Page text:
Theo van Gogh was killed for his views and support of freedom
Theo van Gogh, the Dutch artist's great grand-nephew and a provocative filmmaker, was shot dead in a street in Amsterdam yesterday, police said, apparently because of a film he made about Islamic violence against women.
Van Gogh, 47, was stabbed and then shot several times by a man who witnesses said arrived on a bicycle as the film-maker was getting out of his car outside council offices in the Linnaeusstraat, in the east of the city, at 8.45am, a city police spokeswoman, Elly Florax, said. He was dead by the time ambulances arrived.
The suspected killer, a 26-year-old man with dual Dutch and Moroccan nationality, fled into the nearby Oosterpark and was later arrested after a gunfight with police that left an officer and a bystander wounded. The man was last night under police guard in hospital, being treated for gunshot wounds to the leg.
As the Dutch prime minister, Jan Peter Balkenende, appealed for calm, one witness told Dutch media that the suspect had a long beard and was wearing Islamic or Arabic garb. The Amsterdam public prosecutor said the man had left a letter on Van Gogh's body, but declined to reveal its content until technical and forensic tests had been completed, informs the Guardian Unlimited.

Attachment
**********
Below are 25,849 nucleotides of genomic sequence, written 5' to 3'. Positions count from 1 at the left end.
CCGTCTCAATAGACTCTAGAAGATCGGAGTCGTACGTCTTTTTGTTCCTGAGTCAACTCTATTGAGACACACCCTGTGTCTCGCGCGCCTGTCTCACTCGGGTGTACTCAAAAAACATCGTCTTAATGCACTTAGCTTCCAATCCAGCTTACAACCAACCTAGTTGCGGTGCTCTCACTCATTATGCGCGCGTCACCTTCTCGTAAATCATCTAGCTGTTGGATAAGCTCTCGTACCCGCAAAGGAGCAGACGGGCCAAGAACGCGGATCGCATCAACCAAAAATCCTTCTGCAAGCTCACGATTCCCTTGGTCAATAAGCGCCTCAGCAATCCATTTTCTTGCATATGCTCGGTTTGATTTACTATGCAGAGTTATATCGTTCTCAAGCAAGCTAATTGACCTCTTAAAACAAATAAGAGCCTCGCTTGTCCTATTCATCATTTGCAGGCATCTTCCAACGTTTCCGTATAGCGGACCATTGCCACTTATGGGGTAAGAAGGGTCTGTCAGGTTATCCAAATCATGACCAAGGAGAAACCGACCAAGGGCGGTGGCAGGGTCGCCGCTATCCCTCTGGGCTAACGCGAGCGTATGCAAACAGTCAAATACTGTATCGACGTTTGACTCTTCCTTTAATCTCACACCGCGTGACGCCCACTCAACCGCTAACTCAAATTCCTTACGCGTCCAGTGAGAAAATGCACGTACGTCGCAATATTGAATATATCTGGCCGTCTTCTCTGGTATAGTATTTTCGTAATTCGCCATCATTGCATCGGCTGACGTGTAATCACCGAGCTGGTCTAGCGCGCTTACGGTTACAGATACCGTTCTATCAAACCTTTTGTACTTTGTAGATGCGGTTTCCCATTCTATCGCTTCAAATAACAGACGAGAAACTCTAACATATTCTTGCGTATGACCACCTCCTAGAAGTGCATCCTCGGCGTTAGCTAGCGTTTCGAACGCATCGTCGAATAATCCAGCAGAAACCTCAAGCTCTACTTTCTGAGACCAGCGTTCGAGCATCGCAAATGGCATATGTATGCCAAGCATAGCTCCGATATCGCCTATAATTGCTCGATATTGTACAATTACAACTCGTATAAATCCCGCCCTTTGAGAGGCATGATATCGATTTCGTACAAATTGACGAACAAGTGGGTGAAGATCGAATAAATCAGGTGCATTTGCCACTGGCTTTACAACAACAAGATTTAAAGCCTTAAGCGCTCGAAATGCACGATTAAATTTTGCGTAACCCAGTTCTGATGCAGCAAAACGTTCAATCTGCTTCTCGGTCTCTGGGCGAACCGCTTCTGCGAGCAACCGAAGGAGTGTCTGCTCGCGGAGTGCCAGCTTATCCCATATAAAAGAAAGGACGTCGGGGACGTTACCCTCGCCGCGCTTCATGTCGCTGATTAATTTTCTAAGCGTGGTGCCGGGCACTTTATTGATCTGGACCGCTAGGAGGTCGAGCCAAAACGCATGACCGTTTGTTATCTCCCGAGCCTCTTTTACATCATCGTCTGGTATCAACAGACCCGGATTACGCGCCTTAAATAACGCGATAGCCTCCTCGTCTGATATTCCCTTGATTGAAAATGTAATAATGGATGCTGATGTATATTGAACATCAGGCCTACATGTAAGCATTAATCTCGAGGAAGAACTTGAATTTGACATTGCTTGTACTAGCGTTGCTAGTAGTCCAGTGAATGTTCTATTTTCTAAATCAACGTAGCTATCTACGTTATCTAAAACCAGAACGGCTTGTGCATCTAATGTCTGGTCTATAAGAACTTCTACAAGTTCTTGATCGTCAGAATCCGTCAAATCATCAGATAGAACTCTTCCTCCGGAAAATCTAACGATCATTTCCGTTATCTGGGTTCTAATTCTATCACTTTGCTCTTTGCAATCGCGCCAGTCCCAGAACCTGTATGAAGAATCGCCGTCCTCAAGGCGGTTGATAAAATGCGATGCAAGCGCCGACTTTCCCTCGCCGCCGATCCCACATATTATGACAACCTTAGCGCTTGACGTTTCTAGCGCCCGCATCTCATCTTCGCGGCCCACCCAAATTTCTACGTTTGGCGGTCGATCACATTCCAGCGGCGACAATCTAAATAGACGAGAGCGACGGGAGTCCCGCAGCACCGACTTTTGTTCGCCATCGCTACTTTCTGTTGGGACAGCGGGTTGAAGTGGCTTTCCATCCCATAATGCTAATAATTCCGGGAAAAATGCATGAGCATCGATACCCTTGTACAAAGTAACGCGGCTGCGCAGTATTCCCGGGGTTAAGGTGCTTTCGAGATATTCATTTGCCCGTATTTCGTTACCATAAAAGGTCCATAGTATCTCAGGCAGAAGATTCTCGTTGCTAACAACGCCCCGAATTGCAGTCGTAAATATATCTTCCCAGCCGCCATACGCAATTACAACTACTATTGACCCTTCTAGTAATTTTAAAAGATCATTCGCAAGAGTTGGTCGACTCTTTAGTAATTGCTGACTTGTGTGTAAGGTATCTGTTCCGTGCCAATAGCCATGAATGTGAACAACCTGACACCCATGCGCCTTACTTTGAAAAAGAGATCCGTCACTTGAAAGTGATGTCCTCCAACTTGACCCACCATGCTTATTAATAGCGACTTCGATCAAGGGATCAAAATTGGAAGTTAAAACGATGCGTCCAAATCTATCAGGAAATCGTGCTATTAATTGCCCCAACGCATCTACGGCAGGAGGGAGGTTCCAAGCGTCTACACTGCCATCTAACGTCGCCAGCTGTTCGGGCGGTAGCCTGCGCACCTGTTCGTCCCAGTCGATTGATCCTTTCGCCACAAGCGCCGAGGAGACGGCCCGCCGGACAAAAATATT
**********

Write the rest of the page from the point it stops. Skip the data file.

According to the Scotsman, in a report by the Dutch national broadcaster NOS, an unidentified witness who lives in the neighbourhood said she heard six shots and saw a man concealing a gun. She said he walked away slowly, spoke to someone at the edge of the park and then ran. She added that he was wearing a long beard and Islamic garb and appeared to be Arabic or disguised as a Muslim.
Another unidentified witness told Dutch Radio 1 that the killer arrived by bicycle and shot van Gogh as he got out of a car. "He fell backward on the bicycle path and just laid there. The shooter stayed next to him and waited. Waited to make sure he was dead," the witness added.
The killing, which has been widely condemned by Muslim groups, could raise the political temperature in the Netherlands, where security for politicians was stepped up after the killing of the anti-immigration populist Pim Fortuyn ahead of the May 2002 election.
Mr van Gogh, who made a controversial film about Islamic culture, was shot dead as he cycled through the city.
Police say they have arrested a man with joint Dutch-Moroccan nationality.
Instead of holding a wake, protesters were asked by Mr van Gogh's family to make as much noise as possible in support of freedom of speech.
People banged on pots and pans, car horns were honked and whistles blown in response, publishes BBC News.